Barrier-free Blog?

As I’ve suggested elsewhere, I don’t claim to have all the answers to the numerous complex questions raised in the feral cat/TNR debate. But I’m very interested in asking better questions—the sort of questions that might stimulate a more conscientious debate of this important issue. Vox Felina, I hope, will help me do that—and, who knows, perhaps arrive at some answers too.

So, now that I’m getting started, I keep coming back to the words of Gary J. Patronek, the former Director of the Center for Animals and Public Policy at the Cummings School of Veterinary Medicine at Tufts University, and one of the founders of the Hoarding of Animals Research Consortium. My copy of Patronek’s 1998 article, “Free-roaming and feral cats—their impact on wildlife and human beings,” published in the Journal of the American Veterinary Medicine Association (JAVMA), is becoming rather shabby, as I continue making notes in the margins and covering it with a rainbow assortment of highlighter.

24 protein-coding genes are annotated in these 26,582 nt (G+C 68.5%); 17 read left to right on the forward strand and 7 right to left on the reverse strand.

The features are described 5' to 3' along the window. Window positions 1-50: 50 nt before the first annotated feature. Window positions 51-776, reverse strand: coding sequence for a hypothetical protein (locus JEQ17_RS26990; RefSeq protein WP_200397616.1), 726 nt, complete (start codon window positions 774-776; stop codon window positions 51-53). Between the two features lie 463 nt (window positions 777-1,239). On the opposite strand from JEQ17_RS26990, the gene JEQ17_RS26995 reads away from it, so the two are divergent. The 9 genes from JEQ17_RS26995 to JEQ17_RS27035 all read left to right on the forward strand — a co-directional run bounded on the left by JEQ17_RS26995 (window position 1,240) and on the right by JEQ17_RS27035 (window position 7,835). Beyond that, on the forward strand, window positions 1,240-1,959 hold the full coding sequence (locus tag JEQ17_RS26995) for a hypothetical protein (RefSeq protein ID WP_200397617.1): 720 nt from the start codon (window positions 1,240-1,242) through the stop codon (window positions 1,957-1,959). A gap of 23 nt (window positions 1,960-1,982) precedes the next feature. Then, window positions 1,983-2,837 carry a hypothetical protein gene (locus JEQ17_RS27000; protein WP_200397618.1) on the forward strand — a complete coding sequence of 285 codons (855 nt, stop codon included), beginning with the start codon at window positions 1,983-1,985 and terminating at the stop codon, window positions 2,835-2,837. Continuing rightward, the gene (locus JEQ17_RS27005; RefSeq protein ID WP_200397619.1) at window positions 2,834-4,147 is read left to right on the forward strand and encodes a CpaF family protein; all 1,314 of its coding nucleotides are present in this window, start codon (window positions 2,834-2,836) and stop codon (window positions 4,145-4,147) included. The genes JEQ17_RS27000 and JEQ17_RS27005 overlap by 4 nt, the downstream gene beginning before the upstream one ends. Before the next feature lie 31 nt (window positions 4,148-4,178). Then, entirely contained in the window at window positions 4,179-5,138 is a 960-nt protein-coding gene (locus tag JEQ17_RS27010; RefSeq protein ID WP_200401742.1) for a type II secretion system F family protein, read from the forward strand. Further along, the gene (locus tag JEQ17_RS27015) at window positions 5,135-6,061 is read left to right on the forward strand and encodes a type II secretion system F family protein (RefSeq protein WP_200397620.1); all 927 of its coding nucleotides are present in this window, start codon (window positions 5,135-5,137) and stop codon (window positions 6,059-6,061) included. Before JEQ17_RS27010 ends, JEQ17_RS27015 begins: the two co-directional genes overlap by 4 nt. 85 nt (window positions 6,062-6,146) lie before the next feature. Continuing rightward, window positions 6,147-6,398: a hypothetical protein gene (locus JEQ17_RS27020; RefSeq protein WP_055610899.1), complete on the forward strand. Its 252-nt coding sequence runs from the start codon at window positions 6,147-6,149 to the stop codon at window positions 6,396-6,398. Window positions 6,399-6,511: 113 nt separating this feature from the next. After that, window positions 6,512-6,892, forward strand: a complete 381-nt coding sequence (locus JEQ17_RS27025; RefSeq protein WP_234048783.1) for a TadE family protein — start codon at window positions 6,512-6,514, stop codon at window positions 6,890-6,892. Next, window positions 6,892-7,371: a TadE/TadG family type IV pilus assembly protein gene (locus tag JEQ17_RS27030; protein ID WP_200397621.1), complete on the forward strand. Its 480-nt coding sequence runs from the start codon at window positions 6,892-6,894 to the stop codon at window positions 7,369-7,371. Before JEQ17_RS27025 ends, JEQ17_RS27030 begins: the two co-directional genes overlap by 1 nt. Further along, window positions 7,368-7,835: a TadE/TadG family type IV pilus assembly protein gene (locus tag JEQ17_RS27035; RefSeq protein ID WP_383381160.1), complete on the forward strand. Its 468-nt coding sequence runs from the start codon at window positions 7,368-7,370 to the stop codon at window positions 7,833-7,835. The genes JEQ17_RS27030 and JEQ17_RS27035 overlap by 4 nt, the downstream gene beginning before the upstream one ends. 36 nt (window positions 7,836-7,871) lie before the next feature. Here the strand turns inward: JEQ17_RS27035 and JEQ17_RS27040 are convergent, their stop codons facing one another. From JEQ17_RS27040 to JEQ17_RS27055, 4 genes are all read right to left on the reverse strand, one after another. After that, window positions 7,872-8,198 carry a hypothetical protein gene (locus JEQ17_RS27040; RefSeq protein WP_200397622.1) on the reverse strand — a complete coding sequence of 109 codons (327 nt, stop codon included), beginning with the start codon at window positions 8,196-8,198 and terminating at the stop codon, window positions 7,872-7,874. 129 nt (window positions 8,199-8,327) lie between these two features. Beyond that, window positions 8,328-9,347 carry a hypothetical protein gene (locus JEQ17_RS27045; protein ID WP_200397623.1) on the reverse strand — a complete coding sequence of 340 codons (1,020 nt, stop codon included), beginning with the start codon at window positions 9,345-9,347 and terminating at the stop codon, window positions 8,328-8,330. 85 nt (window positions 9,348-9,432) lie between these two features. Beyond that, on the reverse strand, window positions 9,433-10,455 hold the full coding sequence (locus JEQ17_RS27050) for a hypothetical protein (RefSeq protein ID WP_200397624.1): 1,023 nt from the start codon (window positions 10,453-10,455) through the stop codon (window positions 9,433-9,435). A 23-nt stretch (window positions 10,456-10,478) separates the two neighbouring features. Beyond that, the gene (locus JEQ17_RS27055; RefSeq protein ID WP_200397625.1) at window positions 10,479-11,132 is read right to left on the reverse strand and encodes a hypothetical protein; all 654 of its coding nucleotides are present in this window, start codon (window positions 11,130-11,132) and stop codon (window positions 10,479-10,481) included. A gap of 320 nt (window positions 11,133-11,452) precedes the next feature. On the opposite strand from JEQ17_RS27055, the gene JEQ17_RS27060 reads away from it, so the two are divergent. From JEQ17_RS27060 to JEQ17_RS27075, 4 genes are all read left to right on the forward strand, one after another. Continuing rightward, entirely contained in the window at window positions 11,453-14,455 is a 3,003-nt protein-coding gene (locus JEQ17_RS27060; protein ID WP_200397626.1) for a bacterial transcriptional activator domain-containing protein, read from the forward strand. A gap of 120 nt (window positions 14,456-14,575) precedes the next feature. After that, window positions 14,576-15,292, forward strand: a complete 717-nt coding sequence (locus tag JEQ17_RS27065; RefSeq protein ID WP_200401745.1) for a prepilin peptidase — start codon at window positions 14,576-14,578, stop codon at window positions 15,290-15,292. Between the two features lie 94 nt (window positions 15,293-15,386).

Patronek begins his final section, “Conclusions and Possible Solutions,” with this:

It is unfortunate that the debate about free-roaming cats is often framed as pro-cat and anti-wildlife, or vice-versa. This attitude polarizes groups and individuals who otherwise have common concerns about animals and the environment, and is a barrier to developing effective public policy.

Let me be clear: though I am certainly in the “pro-cat” camp, I am not at all “anti-wildlife.” I’m far more interested in finding common ground than I am in further polarizing the parties involved. That said, I will not stand idly by while opponents of feral/free-roaming cats—and TNR in particular—mishandle, misconstrue, and misrepresent the research for PR purposes.

The “effective public policy” Patronek refers to is needed more urgently than ever. But to get there—to really tackle this incredibly complex issue—we first need to untangle some of what’s being said. This is precisely what I intend to do with Vox Felina. As Supreme Court Justice Louis Brandeis put it so eloquently, “Sunlight is said to be the best of disinfectants; electric light the most efficient policeman.”